Fads from the 1980s & 1990s to Remove Before Selling

The carpeted bathroom and the dense floral wallpaper need to go. (Photo: rick/Flickr creative commons)There is no question that decorative fashion and trends come and go. Today's hottest trends will start to fade in a year or so ... and by 2030 and beyond, most will be looking tired and out of date. If you're selling your house, “old” and “out of date” are not good messages to be sending. While intellectually we all understand that the furnishings are not staying and most decorating such as paint or wall coverings can be changed fairly easily, our emotions take over when evaluating a property. When we see things we don’t like because they seem old, dingy or outdated, we start wondering more about the things we can’t see and how old they might be as well.

Today’s empty-nesters were in their “up and coming years” during the 80s and 90s, when careers were revving up, families were growing and homes were purchased and decorated. In the intervening decades, those freshly decorated spaces have aged, and frankly, they haven’t aged very well.  Here’s a list of the 7 biggest offenders of 1980s and 1990s home decorating that sellers should consider removing or replacing when preparing the house for market:

1) Dense floral wallpapers and fabrics: For a long time, wallpapers were actually quite taboo in home decor, specifically stemming from papers used in the 1960s to the 1980s. One of the biggest design trends in the 1980s were dense floral wallpapers with the pattern carrying over to the draperies and furnishings. Nothing says "80s!" faster than a riot of roses coming at you from all sides. Slipcovering the furniture or replacing the wallpaper will relieve the overwhelming feeling of age.

2) Wallpaper borders: Paired with floral wallpapers was the heavy use of decorative wallpaper borders, applied at the ceiling, as a chair rail or on top of the baseboard -- sometimes all three at the same time. As homes grew larger during the period, we were seeing less fine detail such as crown moldings or paneling. Paper borders were used as a cheap and cheerful alternative but aren’t very popular today. Best to remove all the borders and simply paint the walls.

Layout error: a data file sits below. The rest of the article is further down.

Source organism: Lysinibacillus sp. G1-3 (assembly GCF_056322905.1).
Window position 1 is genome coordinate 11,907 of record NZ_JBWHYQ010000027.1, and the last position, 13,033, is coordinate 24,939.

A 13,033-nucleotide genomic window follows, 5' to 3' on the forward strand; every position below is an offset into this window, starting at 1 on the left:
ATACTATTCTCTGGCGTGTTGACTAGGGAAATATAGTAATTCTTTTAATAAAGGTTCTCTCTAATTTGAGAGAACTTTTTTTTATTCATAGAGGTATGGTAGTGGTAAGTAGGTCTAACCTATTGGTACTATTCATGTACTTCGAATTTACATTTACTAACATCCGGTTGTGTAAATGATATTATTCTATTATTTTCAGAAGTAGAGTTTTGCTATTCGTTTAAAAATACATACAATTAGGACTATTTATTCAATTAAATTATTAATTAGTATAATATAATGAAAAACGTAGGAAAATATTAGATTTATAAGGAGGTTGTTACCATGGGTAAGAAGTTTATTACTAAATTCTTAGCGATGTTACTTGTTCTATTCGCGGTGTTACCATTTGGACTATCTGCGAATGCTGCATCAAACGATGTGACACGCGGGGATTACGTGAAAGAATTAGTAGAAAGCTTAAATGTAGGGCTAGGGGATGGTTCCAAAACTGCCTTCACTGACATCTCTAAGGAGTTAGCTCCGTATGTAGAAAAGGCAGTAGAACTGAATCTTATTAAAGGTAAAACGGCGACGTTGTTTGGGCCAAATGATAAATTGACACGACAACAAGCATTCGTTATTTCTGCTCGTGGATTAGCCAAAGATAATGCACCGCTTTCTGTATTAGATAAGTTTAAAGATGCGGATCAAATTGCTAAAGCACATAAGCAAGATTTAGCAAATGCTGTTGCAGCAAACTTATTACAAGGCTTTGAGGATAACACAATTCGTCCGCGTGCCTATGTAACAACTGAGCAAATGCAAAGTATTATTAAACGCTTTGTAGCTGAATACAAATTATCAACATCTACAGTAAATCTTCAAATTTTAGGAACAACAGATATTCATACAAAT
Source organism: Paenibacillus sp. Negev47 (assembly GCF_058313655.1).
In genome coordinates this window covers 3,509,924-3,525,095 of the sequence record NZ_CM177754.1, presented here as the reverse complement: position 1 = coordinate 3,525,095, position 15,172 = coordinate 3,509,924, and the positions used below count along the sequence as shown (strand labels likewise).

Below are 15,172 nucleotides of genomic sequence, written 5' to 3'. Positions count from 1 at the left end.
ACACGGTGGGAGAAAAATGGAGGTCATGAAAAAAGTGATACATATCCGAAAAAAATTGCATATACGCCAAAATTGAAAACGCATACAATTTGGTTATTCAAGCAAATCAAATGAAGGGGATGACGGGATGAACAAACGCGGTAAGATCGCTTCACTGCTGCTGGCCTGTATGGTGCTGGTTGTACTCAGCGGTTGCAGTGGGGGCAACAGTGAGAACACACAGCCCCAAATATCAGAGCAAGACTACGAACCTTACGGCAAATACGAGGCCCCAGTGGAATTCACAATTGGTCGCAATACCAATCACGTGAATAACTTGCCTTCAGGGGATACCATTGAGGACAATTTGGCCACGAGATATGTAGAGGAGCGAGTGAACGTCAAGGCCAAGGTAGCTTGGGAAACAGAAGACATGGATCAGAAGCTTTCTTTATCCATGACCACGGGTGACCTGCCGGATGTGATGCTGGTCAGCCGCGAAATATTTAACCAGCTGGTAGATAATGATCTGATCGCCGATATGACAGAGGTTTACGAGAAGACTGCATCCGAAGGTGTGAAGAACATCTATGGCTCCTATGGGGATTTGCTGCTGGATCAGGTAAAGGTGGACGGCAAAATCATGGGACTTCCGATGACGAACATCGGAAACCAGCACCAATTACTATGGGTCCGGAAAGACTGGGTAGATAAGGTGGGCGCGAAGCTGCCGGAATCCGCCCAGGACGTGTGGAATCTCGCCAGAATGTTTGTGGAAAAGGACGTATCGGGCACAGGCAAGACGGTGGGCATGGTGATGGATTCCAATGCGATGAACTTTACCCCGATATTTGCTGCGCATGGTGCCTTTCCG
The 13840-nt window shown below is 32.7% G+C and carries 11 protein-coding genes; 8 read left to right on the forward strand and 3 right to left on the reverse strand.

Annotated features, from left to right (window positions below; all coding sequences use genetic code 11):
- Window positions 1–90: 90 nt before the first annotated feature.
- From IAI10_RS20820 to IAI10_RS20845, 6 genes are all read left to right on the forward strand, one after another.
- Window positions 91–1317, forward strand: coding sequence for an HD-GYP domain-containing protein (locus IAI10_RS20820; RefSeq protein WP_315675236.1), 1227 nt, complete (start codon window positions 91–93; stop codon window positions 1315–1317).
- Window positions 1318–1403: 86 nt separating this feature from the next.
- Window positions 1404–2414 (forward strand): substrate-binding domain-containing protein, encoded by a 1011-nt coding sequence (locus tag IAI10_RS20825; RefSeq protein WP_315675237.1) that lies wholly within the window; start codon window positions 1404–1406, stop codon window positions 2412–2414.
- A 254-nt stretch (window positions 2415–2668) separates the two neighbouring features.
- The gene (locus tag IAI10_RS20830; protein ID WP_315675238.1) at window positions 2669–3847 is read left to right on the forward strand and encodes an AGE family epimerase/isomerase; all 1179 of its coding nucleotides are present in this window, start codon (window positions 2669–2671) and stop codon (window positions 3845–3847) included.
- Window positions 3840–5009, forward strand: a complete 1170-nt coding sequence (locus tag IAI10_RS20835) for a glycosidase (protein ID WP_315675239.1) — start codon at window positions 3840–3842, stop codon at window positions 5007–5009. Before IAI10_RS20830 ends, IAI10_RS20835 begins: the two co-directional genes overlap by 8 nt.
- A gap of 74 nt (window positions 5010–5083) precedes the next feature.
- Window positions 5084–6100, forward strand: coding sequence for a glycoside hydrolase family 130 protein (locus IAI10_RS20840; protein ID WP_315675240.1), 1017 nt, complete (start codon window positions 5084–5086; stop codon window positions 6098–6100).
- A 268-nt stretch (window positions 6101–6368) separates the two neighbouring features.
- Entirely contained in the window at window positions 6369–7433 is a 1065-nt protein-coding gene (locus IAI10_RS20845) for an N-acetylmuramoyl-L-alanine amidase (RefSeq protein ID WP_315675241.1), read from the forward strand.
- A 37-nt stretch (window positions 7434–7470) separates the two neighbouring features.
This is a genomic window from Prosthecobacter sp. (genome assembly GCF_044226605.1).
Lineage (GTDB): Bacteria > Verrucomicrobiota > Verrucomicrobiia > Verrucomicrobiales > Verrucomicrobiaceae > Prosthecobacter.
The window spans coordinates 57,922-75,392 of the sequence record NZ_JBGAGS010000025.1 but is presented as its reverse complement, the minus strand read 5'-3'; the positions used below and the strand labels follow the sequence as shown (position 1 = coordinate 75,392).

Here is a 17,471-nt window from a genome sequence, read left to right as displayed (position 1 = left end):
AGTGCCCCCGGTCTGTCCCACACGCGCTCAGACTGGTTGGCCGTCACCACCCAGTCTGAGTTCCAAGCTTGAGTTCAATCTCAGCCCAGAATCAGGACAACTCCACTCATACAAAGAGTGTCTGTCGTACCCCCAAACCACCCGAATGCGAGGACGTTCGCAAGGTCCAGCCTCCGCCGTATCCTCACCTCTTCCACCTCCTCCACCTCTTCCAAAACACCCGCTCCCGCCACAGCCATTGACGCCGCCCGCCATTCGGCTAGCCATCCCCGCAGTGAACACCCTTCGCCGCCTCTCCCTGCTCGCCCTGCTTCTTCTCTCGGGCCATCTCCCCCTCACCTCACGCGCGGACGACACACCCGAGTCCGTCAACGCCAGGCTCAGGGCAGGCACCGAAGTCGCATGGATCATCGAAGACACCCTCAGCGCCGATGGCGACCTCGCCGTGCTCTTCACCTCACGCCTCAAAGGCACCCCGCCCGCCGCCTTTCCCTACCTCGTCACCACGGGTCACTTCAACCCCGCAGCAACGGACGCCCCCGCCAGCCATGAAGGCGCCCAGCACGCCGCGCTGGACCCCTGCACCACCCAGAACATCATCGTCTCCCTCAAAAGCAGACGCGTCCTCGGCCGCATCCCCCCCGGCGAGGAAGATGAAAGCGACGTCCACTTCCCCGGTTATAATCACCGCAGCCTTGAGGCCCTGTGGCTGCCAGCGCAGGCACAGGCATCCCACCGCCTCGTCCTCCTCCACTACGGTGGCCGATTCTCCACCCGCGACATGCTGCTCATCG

3) Overwhelming pattern and texture: In the 1980s and 1990s, we saw a lot of mixed patterns and colors in our interiors, including lots of different fabrics in a single room, mixed decorative tiles in kitchens and bathrooms and even the ubiquitous sponge painted walls. Too much pattern is so overly stimulating that we don’t know where to look when faced with it. Buyers may be less likely to spend time in a room that is too visually cluttered. Today’s style tends to be simpler, with fewer colorful and textural elements. Replace most of the older materials with solid colors, or simpler patterns to bring things up to date.

4) Brass hardware: Unless it’s of exceptionally high quality, brass fittings such as doorknobs, drawer pulls, hinges, electrical back plates and faucets do not stand the test of time. Most become discolored and even pitted or rusty, depending on the location. While we have seen a recent spike in the use of brass or gold-toned metallics in the home, the safest choices remain matte or shiny stainless steel, nickel or chrome fixtures and knobs, simple ceramic pulls and electrical plates that match the wall coverings. Most of these are easy to switch out and will make a world of difference.

For an example of how much of a difference replacing outdated brass fixtures makes, check out this Hometalk.com post detailing the overhaul of a 1980s kitchen. Note the brass chandelier; then pay attention to how much more modern and attractive the new light fixture is.

5) Overstuffed furniture: In the category of "bigger-is-better" was the overabundance of sofas, love seats and chairs-and-a-half with the really fat rounded arms. Not only are these now out of fashion, they simply take up too much room, reducing the feeling of spaciousness in even the most generous rooms. Again, not the impression you want to project to a home buyer. It’s rarely possible even to purchase slipcovers for these gargantuan pieces. If you're selling, toss or donate and either purchase new (to be used in your future home) or rent some suitably subdued replacements.

6) Wall-to-wall mirrors: Mirrors are a fantastic way to create a feeling of spaciousness and light in a room (when used well). However, the days of floor-to-ceiling mirrored closet sliders are pretty much over. You're better off removing the mirrors and repainting the doors underneath, or replacing the doors altogether.

7) Carpet in the bathroom: You really wonder how this was ever trendy, but for a while carpeted bathrooms were the "in" thing. The first rule of home staging is "Cleanliness sells" and there is no way that twenty-year old wall-to-wall in a bathroom will ever look or feel clean. Today’s bathrooms are spa-like in their Spartan cleanliness with little use of fabric at all. Rip out the carpet; new linoleum is a better choice if wood or tile isn’t in the budget. 

Consult an experienced contractor and figure out how to update your home so it will sell.

Linda Merrill is an interior designer who writes for networx.com.

Updated March 1, 2018.

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